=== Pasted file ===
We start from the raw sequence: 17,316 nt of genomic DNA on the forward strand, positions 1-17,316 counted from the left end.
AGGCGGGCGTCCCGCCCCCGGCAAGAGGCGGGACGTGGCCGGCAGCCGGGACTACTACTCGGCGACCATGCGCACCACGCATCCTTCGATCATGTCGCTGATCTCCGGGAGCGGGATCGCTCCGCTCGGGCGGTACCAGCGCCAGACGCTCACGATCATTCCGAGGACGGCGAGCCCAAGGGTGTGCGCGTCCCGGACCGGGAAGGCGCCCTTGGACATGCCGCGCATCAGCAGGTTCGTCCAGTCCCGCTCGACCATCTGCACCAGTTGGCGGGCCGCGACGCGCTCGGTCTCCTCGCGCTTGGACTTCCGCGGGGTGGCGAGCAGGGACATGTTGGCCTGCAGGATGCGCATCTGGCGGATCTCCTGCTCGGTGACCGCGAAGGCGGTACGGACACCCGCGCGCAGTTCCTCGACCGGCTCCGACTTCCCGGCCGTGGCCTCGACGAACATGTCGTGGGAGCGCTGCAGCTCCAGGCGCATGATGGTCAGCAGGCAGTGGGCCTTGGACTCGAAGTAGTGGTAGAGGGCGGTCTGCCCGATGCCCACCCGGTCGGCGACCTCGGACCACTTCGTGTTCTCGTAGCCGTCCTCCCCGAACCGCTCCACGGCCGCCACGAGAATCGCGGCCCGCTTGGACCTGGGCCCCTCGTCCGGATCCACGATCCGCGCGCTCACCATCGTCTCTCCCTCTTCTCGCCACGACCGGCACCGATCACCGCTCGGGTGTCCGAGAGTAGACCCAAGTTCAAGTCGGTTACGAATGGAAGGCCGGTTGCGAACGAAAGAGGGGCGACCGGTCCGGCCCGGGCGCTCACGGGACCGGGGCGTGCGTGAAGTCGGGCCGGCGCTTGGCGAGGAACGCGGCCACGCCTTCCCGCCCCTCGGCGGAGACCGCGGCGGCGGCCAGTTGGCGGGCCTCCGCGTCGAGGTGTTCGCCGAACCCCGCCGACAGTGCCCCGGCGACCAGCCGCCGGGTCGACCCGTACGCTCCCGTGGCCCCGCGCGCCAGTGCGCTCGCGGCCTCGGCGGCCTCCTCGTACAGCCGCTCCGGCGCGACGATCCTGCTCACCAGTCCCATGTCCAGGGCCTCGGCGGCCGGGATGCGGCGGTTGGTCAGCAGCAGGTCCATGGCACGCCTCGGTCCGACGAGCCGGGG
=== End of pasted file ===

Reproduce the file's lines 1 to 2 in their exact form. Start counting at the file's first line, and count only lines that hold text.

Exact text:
We start from the raw sequence: 17,316 nt of genomic DNA on the forward strand, positions 1-17,316 counted from the left end.
AGGCGGGCGTCCCGCCCCCGGCAAGAGGCGGGACGTGGCCGGCAGCCGGGACTACTACTCGGCGACCATGCGCACCACGCATCCTTCGATCATGTCGCTGATCTCCGGGAGCGGGATCGCTCCGCTCGGGCGGTACCAGCGCCAGACGCTCACGATCATTCCGAGGACGGCGAGCCCAAGGGTGTGCGCGTCCCGGACCGGGAAGGCGCCCTTGGACATGCCGCGCATCAGCAGGTTCGTCCAGTCCCGCTCGACCATCTGCACCAGTTGGCGGGCCGCGACGCGCTCGGTCTCCTCGCGCTTGGACTTCCGCGGGGTGGCGAGCAGGGACATGTTGGCCTGCAGGATGCGCATCTGGCGGATCTCCTGCTCGGTGACCGCGAAGGCGGTACGGACACCCGCGCGCAGTTCCTCGACCGGCTCCGACTTCCCGGCCGTGGCCTCGACGAACATGTCGTGGGAGCGCTGCAGCTCCAGGCGCATGATGGTCAGCAGGCAGTGGGCCTTGGACTCGAAGTAGTGGTAGAGGGCGGTCTGCCCGATGCCCACCCGGTCGGCGACCTCGGACCACTTCGTGTTCTCGTAGCCGTCCTCCCCGAACCGCTCCACGGCCGCCACGAGAATCGCGGCCCGCTTGGACCTGGGCCCCTCGTCCGGATCCACGATCCGCGCGCTCACCATCGTCTCTCCCTCTTCTCGCCACGACCGGCACCGATCACCGCTCGGGTGTCCGAGAGTAGACCCAAGTTCAAGTCGGTTACGAATGGAAGGCCGGTTGCGAACGAAAGAGGGGCGACCGGTCCGGCCCGGGCGCTCACGGGACCGGGGCGTGCGTGAAGTCGGGCCGGCGCTTGGCGAGGAACGCGGCCACGCCTTCCCGCCCCTCGGCGGAGACCGCGGCGGCGGCCAGTTGGCGGGCCTCCGCGTCGAGGTGTTCGCCGAACCCCGCCGACAGTGCCCCGGCGACCAGCCGCCGGGTCGACCCGTACGCTCCCGTGGCCCCGCGCGCCAGTGCGCTCGCGGCCTCGGCGGCCTCCTCGTACAGCCGCTCCGGCGCGACGATCCTGCTCACCAGTCCCATGTCCAGGGCCTCGGCGGCCGGGATGCGGCGGTTGGTCAGCAGCAGGTCCATGGCACGCCTCGGTCCGACGAGCCGGGG